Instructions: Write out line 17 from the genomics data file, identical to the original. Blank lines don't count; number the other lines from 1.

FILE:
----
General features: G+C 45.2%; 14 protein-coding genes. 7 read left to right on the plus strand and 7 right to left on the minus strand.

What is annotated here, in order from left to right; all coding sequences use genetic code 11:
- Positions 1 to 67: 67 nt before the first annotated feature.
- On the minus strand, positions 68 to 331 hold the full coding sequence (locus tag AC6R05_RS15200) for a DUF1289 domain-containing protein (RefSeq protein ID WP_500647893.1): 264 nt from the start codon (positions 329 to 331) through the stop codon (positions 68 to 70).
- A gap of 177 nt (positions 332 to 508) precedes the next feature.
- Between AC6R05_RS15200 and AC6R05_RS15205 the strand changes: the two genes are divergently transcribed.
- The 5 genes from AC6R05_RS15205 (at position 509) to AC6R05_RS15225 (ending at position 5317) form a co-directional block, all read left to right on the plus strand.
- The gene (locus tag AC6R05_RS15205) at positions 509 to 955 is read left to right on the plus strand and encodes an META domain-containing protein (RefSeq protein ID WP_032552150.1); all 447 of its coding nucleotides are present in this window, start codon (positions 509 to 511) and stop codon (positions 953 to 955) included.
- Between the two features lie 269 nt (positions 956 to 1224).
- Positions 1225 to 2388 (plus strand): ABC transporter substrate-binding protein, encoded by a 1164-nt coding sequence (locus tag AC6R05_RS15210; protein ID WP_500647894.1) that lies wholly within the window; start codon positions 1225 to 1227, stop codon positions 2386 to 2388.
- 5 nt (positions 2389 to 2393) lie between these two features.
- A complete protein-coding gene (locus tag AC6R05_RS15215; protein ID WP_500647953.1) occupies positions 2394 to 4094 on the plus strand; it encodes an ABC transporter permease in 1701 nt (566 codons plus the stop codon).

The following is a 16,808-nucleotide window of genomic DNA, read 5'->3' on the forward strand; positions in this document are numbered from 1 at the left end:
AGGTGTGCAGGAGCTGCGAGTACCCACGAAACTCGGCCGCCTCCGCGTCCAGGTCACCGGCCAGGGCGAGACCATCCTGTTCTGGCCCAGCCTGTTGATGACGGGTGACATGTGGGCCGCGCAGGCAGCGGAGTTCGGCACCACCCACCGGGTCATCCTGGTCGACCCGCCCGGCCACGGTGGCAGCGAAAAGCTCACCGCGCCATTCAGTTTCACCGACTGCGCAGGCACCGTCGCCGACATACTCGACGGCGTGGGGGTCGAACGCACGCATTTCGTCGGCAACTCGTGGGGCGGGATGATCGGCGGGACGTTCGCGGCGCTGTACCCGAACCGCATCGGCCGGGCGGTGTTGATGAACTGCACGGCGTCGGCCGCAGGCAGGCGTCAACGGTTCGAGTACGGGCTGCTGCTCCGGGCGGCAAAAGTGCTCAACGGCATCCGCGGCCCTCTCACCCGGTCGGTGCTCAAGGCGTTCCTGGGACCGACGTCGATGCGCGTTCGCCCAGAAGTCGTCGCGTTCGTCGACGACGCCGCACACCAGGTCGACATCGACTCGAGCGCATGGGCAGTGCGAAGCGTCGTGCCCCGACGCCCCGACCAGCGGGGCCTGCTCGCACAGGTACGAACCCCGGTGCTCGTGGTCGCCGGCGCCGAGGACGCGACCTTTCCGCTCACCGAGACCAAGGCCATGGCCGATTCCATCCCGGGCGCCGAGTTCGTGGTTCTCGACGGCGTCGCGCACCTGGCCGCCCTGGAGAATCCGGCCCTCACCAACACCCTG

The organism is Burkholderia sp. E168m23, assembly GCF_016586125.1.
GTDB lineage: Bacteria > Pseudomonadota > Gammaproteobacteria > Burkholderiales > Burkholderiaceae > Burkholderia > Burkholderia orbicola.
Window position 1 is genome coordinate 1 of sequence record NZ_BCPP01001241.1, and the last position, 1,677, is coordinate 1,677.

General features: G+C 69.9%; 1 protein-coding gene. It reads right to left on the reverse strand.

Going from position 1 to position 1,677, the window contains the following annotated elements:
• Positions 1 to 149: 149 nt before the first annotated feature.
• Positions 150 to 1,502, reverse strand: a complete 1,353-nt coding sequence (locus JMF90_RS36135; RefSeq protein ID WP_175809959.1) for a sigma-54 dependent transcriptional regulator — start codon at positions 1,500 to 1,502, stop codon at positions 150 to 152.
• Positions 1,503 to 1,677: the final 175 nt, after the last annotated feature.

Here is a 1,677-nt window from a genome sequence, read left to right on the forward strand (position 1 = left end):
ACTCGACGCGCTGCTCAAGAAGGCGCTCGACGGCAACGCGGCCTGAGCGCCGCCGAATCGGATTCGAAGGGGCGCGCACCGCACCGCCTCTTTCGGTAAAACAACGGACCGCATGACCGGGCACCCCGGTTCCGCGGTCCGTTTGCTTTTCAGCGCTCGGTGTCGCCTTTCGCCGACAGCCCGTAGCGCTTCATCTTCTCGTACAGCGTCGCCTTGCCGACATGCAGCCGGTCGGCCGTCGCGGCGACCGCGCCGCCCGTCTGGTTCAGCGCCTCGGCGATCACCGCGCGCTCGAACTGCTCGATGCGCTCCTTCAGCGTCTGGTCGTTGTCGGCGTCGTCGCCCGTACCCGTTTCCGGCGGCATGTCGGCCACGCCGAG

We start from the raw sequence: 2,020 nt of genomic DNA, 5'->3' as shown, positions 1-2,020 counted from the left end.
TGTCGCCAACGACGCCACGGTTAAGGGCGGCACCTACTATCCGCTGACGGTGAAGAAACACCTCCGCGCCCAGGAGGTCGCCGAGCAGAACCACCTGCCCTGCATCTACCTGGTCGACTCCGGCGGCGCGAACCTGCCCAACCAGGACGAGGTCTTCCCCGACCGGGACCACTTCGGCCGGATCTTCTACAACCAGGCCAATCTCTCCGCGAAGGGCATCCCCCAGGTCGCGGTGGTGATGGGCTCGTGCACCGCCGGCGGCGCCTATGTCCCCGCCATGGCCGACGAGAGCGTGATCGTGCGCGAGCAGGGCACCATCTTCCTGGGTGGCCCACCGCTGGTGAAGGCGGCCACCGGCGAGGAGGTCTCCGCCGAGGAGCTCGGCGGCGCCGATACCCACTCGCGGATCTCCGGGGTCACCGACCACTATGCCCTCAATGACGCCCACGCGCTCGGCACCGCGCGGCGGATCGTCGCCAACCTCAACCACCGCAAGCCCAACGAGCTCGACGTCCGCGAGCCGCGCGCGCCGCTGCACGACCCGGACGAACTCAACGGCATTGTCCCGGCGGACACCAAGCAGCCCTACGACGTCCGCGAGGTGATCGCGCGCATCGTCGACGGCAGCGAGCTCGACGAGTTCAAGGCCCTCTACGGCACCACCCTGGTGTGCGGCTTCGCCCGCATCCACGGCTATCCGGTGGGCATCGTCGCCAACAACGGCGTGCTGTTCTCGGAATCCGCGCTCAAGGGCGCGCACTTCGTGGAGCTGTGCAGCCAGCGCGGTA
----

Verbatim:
Window position 1 is genome coordinate 1 of sequence record NZ_BCPP01001241.1, and the last position, 1,677, is coordinate 1,677.